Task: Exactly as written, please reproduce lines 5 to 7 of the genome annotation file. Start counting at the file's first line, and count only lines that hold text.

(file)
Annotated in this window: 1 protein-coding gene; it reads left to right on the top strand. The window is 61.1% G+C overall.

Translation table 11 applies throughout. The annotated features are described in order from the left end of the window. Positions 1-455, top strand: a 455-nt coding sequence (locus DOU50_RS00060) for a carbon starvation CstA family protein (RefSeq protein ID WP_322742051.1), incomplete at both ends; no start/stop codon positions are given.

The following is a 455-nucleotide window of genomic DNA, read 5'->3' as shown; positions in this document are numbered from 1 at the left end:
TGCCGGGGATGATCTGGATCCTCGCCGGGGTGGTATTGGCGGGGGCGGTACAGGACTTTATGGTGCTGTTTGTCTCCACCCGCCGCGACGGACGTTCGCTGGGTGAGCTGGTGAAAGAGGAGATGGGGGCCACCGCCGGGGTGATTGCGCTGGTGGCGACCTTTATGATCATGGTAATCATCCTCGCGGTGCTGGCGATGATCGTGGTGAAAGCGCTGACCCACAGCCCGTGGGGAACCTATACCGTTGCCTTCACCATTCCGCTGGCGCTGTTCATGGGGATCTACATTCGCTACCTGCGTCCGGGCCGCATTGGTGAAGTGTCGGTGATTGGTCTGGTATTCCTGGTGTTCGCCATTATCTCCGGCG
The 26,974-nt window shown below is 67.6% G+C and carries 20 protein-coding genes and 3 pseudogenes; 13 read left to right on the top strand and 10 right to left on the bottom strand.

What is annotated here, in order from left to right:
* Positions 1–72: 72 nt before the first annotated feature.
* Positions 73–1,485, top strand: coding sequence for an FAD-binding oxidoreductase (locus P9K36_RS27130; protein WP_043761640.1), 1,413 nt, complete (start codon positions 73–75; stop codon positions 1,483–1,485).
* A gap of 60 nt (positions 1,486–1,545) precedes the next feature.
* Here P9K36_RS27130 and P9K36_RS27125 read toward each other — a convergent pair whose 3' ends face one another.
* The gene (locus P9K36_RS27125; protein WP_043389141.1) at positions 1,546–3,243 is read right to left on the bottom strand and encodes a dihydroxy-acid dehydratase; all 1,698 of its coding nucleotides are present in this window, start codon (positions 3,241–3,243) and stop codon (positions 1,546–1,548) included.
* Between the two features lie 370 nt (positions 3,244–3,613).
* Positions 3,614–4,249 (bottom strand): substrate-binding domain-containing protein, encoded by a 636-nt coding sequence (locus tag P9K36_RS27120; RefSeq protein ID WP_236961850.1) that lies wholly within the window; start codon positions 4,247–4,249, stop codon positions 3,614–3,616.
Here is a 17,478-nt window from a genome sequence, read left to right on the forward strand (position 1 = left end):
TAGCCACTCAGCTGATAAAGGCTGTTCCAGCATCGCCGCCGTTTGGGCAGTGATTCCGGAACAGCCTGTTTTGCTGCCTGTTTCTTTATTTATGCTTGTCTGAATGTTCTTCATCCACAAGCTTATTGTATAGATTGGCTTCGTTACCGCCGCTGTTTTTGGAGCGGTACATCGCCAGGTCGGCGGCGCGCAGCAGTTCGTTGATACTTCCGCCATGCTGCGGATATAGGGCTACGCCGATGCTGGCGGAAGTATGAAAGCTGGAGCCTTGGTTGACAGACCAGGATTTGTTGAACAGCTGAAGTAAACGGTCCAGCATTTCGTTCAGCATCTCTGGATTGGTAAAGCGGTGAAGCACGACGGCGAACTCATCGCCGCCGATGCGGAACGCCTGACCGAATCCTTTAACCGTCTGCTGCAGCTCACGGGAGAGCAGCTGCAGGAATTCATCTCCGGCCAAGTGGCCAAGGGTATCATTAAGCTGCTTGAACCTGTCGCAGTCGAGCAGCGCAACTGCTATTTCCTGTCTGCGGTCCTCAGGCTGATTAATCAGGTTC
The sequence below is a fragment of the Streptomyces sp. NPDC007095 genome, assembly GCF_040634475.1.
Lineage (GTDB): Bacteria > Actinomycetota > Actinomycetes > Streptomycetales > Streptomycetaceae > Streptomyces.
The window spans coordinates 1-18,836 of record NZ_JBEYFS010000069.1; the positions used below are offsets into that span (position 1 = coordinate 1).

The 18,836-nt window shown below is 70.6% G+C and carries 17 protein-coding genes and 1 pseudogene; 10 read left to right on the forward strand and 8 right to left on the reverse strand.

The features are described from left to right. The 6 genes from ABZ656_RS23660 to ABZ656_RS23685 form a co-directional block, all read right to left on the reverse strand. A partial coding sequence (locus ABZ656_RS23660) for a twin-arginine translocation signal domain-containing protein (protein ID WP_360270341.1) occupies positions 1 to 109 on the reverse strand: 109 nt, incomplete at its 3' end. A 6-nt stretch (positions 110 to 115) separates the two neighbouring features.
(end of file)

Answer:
The 26,974-nt window shown below is 67.6% G+C and carries 20 protein-coding genes and 3 pseudogenes; 13 read left to right on the top strand and 10 right to left on the bottom strand.

What is annotated here, in order from left to right:
* Positions 1–72: 72 nt before the first annotated feature.